How Hurricane Hunters Help Save Lives

This is a partial transcript of The Big Story With John Gibson, September 15, 2003, that has been edited for clarity.

JOHN GIBSON, HOST: When there's news of a hurricane heading your way, most sane people run in the opposite direction. Not so if you're a hurricane hunter (search). This special breed of person flies straight into the storm.

Joining me now at Kessler Air Force Base (search) in Biloxi, Mississippi is Capt. Chad Gibson, no relation that I know. Captain Gibson is attached to the 53rd Weather Reconnaissance Squadron (search).

Captain, that is today's big question — why would anyone want to fly into a hurricane?

CAPT. CHAD GIBSON, USAF 53D WEATHER RECON SQUAD: Well, that is the $1 million question, John. The point is, we save lives. That is the entire mission of the Air Force Reserves for the hurricane hunters… we're a humanitarian mission. The data we collect directly increases the accuracy of the hurricane center forecasters by up to 30 percent to even 40 percent sometimes. And that results in people evacuating and saving lives at the end of the game.

GIBSON: You got that thing in your hand. That's one of those devices that you drop and sends back information on the force of the winds and so forth, right?

C. GIBSON: That's correct. It's one of the many instruments we use on board the WC-130… What we do is release [one of these tools] out the back end of the aircraft, and it falls around 2,000, 2500 feet per minute and continuously reads back information [on the storm] back to the aircraft. And this information is much like what you see on your current conditions of a weather report, like temperature, dew point and pressure and winds. We'll release this in the eye wall itself to see the max winds that we see in the storm. Also, in the stirrup - the eye of the storm, where we see the minimum pressure, the lower it is, obviously the stronger the storm will be.

Now we release often times — once in the eye wall, once in the eye, and then again in the eye wall itself. It's one of the many things we do. The meteorologists on board will take this data and send it directly to the hurricane center forecasters via satellite communications. And all that we do on that, we're taking observations in a 30-mile circumference of the aircraft and also with vortex data message. That's basically saying where the center of the eye is and all details about the eye. We're sending that via satellite communications to the hurricane center forecasters as well as our opinions.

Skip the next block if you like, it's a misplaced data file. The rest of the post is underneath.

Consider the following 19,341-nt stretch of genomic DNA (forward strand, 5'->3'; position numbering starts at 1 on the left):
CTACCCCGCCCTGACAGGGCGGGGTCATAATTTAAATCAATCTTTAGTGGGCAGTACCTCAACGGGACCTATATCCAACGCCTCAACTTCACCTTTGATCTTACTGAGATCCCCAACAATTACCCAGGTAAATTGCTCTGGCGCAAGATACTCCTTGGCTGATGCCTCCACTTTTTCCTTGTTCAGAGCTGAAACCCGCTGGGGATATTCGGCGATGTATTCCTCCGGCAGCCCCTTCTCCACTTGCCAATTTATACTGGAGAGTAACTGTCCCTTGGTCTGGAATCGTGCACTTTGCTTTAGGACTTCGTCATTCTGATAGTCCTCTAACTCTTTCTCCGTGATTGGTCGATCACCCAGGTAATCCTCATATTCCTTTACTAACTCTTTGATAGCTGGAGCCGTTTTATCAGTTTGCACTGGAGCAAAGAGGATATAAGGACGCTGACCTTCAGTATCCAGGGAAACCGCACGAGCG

GIBSON: Captain Gibson, I think we all know sort of anecdotally that the eye is calm. But the ride into the eye is not calm.

C. GIBSON: It can be very turbulent.

GIBSON: We're looking at the airplane behind you. Compare it to what we all know. When you're on a commercial airplane and you fly through a storm, you bounce around a little bit. Is it way more or about the same?

C. GIBSON: Well, it's about the same. The biggest difference you're going to see, John, is that the planes you typically fly, let's say from New York to L.A. are going to be jets. And what this is is a propeller driven aircraft, a turboprop. And it's very critical that we change our air speeds within the storm so we can correct for any downdrafts or downbursts or front thunderstorms within the hurricane.

Within the hurricane, you can have up to even 100 tornadoes within that hurricane. We have to avoid that weather and we have to correct and get to the center of the eye as well. Monitoring severe turbulence is not uncommon in strong storms such as Isabel. When you're flying Delta or any other airline, you want to stay away from that turbulence. You're at 35,000 feet. When we fly into a hurricane, we're at 10,000 feet.

GIBSON: All right, now captain, you're obviously a Delta pilot. But in addition, we all know this thing that you're flying along… suddenly there is a big drop, as you say, you hit one of these little zones and you take a big hit. How do those compare? Aren't you being buffeted hundreds of feet up, hundreds of feet down constantly?

C. GIBSON: There's some of the storms that it's more so. There was a hurricane last year where our aircraft dropped very rapidly even to 5,000 feet… [to the point] where things are floating in the air.

I know the meteorologists on board that aircraft reported it to me, he saw his notebook where we were taking notes about the storm floating in the air in front of him before they regained control where they could continue flying to rise back up. So it can be very bumpy and it is not the elevator feeling that you typically fear in a commercial aircraft. It is very rapid and intense drops and rises.

GIBSON: And you don't worry about that plane holding together?

C. GIBSON: Not at all. The C-130 is one of the most industrious airplanes ever built… they were typically built from 1960 to 1965. So these planes have been working hard for us a long time and have held up a very strong safety record.

GIBSON: Capt. Chad Gibson, I can see what they are going to do when they needs a new Gibson around here, they are going to go get you.

C. GIBSON: That's right.

GIBSON: Captain, thanks very much. I sure appreciate it.

C. GIBSON: Thank you.

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